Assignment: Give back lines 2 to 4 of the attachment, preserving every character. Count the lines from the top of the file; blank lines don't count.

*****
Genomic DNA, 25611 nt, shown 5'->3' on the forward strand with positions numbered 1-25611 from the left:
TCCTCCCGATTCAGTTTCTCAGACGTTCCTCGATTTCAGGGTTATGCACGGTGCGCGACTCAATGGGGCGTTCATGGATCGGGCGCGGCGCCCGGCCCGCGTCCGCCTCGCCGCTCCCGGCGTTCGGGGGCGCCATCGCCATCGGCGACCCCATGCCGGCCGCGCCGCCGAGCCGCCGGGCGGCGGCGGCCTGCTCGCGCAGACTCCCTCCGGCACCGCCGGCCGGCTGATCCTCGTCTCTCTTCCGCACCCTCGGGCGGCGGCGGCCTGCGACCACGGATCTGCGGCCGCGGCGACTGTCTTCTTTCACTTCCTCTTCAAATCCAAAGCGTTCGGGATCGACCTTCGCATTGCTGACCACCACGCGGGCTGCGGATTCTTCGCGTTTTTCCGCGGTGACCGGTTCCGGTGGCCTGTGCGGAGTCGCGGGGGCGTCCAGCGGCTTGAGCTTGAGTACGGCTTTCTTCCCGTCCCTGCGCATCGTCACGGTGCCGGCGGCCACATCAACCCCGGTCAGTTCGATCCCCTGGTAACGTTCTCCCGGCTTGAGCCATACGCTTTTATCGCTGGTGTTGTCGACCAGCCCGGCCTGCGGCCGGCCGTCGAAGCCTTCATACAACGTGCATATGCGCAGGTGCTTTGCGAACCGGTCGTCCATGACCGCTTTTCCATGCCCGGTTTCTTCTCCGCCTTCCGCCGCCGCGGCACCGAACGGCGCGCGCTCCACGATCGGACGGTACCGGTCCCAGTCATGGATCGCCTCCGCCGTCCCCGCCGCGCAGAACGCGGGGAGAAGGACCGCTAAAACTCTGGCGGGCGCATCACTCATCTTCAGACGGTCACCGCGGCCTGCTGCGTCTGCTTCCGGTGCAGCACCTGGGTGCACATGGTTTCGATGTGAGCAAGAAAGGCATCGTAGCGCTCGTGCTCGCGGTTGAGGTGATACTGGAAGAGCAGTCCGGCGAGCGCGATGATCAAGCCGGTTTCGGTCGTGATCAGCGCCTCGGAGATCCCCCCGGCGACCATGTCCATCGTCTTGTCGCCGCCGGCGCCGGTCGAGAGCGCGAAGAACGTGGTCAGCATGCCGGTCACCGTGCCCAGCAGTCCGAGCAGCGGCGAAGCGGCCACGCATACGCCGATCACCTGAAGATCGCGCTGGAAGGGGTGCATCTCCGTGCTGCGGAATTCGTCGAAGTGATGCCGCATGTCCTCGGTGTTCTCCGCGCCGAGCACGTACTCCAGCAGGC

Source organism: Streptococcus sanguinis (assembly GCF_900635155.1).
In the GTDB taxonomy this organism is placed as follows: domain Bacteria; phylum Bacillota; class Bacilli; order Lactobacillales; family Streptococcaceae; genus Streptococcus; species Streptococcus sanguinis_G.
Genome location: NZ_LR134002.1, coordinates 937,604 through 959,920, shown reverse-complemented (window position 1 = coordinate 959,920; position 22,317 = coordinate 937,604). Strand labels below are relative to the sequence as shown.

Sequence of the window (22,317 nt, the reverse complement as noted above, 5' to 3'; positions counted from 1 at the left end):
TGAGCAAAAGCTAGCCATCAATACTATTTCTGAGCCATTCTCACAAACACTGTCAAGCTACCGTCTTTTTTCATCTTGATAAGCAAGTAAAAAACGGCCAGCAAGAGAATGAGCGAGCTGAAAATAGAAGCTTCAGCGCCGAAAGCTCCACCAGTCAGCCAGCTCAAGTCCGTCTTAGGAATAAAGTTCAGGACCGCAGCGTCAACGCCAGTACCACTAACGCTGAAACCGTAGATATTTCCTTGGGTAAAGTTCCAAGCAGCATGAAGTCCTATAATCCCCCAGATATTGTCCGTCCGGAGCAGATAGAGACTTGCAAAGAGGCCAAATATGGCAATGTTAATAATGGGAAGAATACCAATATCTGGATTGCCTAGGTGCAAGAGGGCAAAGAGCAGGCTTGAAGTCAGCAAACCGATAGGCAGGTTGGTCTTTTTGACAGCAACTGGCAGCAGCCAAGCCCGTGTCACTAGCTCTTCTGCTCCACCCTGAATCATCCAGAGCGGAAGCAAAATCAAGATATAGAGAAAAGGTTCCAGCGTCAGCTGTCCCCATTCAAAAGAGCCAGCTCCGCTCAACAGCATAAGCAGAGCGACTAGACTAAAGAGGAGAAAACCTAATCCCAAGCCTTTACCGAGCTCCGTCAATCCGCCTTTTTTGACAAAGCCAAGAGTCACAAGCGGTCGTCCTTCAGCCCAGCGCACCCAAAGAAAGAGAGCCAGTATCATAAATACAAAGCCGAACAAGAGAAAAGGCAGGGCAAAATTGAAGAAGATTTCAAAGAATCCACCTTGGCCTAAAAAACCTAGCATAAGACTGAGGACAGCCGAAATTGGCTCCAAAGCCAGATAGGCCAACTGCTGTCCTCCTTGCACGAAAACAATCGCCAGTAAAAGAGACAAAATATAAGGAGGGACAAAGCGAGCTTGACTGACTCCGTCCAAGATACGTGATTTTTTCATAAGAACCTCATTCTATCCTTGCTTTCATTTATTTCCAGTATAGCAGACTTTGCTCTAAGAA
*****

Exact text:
TCCTCCCGATTCAGTTTCTCAGACGTTCCTCGATTTCAGGGTTATGCACGGTGCGCGACTCAATGGGGCGTTCATGGATCGGGCGCGGCGCCCGGCCCGCGTCCGCCTCGCCGCTCCCGGCGTTCGGGGGCGCCATCGCCATCGGCGACCCCATGCCGGCCGCGCCGCCGAGCCGCCGGGCGGCGGCGGCCTGCTCGCGCAGACTCCCTCCGGCACCGCCGGCCGGCTGATCCTCGTCTCTCTTCCGCACCCTCGGGCGGCGGCGGCCTGCGACCACGGATCTGCGGCCGCGGCGACTGTCTTCTTTCACTTCCTCTTCAAATCCAAAGCGTTCGGGATCGACCTTCGCATTGCTGACCACCACGCGGGCTGCGGATTCTTCGCGTTTTTCCGCGGTGACCGGTTCCGGTGGCCTGTGCGGAGTCGCGGGGGCGTCCAGCGGCTTGAGCTTGAGTACGGCTTTCTTCCCGTCCCTGCGCATCGTCACGGTGCCGGCGGCCACATCAACCCCGGTCAGTTCGATCCCCTGGTAACGTTCTCCCGGCTTGAGCCATACGCTTTTATCGCTGGTGTTGTCGACCAGCCCGGCCTGCGGCCGGCCGTCGAAGCCTTCATACAACGTGCATATGCGCAGGTGCTTTGCGAACCGGTCGTCCATGACCGCTTTTCCATGCCCGGTTTCTTCTCCGCCTTCCGCCGCCGCGGCACCGAACGGCGCGCGCTCCACGATCGGACGGTACCGGTCCCAGTCATGGATCGCCTCCGCCGTCCCCGCCGCGCAGAACGCGGGGAGAAGGACCGCTAAAACTCTGGCGGGCGCATCACTCATCTTCAGACGGTCACCGCGGCCTGCTGCGTCTGCTTCCGGTGCAGCACCTGGGTGCACATGGTTTCGATGTGAGCAAGAAAGGCATCGTAGCGCTCGTGCTCGCGGTTGAGGTGATACTGGAAGAGCAGTCCGGCGAGCGCGATGATCAAGCCGGTTTCGGTCGTGATCAGCGCCTCGGAGATCCCCCCGGCGACCATGTCCATCGTCTTGTCGCCGCCGGCGCCGGTCGAGAGCGCGAAGAACGTGGTCAGCATGCCGGTCACCGTGCCCAGCAGTCCGAGCAGCGGCGAAGCGGCCACGCATACGCCGATCACCTGAAGATCGCGCTGGAAGGGGTGCATCTCCGTGCTGCGGAATTCGTCGAAGTGATGCCGCATGTCCTCGGTGTTCTCCGCGCCGAGCACGTACTCCAGCAGGC

Source organism: Streptococcus sanguinis (assembly GCF_900635155.1).
In the GTDB taxonomy this organism is placed as follows: domain Bacteria; phylum Bacillota; class Bacilli; order Lactobacillales; family Streptococcaceae; genus Streptococcus; species Streptococcus sanguinis_G.